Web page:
Are you building strong connections with your tribe?

Where's the humanity?

I wrote this headline and immediately gave myself pause, because I think my answer is no, I'm not. There's a big difference between connections (social media followers) and strong connections (selfless relationships). As entrepreneurs, we place a huge emphasis on gaining a following in the hopes of earning clients, but first, we have to earn our community's selfless trust. That being said, I want to try something here.

Are you with me?

There's a big difference between connections (social media followers) and strong connections (selfless relationships). As entrepreneurs, we place a huge emphasis on gaining a following in the hopes of earning clients, but first, we have to earn our community's selfless trust.

One of many things I've learned managing online communities is that in the internet space, we can easily forget one another's humanity, how we're all people trying to do well and do good. In the spirit of the latter, I want to do some good with an old-fashioned cheer up. I regularly sent snail mail letters to community members in the past and have fallen off the wagon. With no strings attached, I want to mail you a card, handwritten and personalized. Admittedly, it makes me feel good, so, sorry, but you're helping my soul, too.

"We're all people trying to do well and do good."

Tweet this.

In the field below, let me know who you are, a little something about you (huge Beatles fan? want a pet sloth? attend a chili pepper festival every year? working your bum off so you can go full-time with your passion?) and ... that's it. I won't email you, share your address or hang onto any personal information other than the warm, fuzzy feeling you're giving me by letting me take time to share a single, one-to-one connection with you, away from the social bots.

Name *
Name
Physical mailing address *
Physical mailing address
Please include the mailing address where your card should arrive.
Please tell me a little something about you!

It feels odd, right? Anonymously sparring with a stranger online over our differing political views has us jumping in the ring, feeling scrappy, but the thought of a tangible moment in hand? Why does benevolence scare us?

"Why does benevolence scare us?"

Tweet this.

Think of a moment you've been offered kindness, how rosy and loved it made you feel, and imagine the supreme gift of giving that feeling to someone else. That's the effect of a selfless connection. I had a college professor for creative non-fiction who recommended gifting someone a piece of your writing. What if the piece you work on today were only for a loved one's pleasure, with no aims to publish it? What if it isn't absolutely perfect or your character's dialect is all wrong? It doesn't lessen the offering.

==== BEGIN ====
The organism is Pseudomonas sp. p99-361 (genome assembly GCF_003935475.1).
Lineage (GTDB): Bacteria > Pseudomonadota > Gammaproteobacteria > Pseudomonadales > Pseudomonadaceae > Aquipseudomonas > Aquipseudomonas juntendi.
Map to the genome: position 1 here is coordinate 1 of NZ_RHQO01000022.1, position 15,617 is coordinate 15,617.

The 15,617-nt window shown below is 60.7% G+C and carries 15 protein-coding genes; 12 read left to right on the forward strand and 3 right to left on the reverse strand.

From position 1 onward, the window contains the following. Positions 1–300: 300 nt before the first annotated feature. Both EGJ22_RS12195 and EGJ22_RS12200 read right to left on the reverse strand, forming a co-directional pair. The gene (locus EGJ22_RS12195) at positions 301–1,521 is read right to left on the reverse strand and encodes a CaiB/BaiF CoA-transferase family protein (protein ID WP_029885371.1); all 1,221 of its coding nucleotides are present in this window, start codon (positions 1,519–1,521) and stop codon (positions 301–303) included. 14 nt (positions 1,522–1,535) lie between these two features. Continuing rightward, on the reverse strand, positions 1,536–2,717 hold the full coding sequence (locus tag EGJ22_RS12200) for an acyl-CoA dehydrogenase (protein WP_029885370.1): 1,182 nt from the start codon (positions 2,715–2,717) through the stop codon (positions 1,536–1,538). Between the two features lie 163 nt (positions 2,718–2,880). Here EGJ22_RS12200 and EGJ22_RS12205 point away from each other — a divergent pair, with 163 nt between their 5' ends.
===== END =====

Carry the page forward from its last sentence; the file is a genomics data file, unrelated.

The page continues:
For me, I'm thinking about the times someone further along in their career has given me a gift:

  • A magazine editor who, instead of rejecting a piece I submitted, took time to help me edit it until it was at its strongest, then she bought it. It's being published this spring.
  • Or when I was first starting in journalism, and a newspaper editor took a chance on a college kid who'd pasted her portfolio clippings to construction paper. I still write for him, 10 years later.
  • Most personally, my husband was on board when I took the leap into my writing and editing work full time -- a gift of trust and support.

If you're looking to strengthen your connection to the creative community -- and hey, if you're a creative, you're already part of this community, so don't dally; we miss you -- four of my favorite beginner's bridge-building tips are:

  1. Include a Twitter handle field in your email signup form, if you have one, and then follow the folks who share their handle with you.
  2. Always tweet back at someone who has tweeted at you and respond to those who reply to your blog posts. It's simply good manners.
  3. Use personalization in your emails. Gone are the days of Dear Sir or Madam. If you know someone's name, use it!
  4. Listen to and consider every idea coming from a place of desired improvement. We want people to be their best, and so if someone suggests a different way you might structure your story and it feels incongruent with who you are, step back and reread your story from that person's eyes. It doesn't mean you have to follow their advice, but if they took the time to suggest a way you might improve, the least you can do is consider their recommendation before discarding it.

Stop and think: How does your community feel you're treating them?

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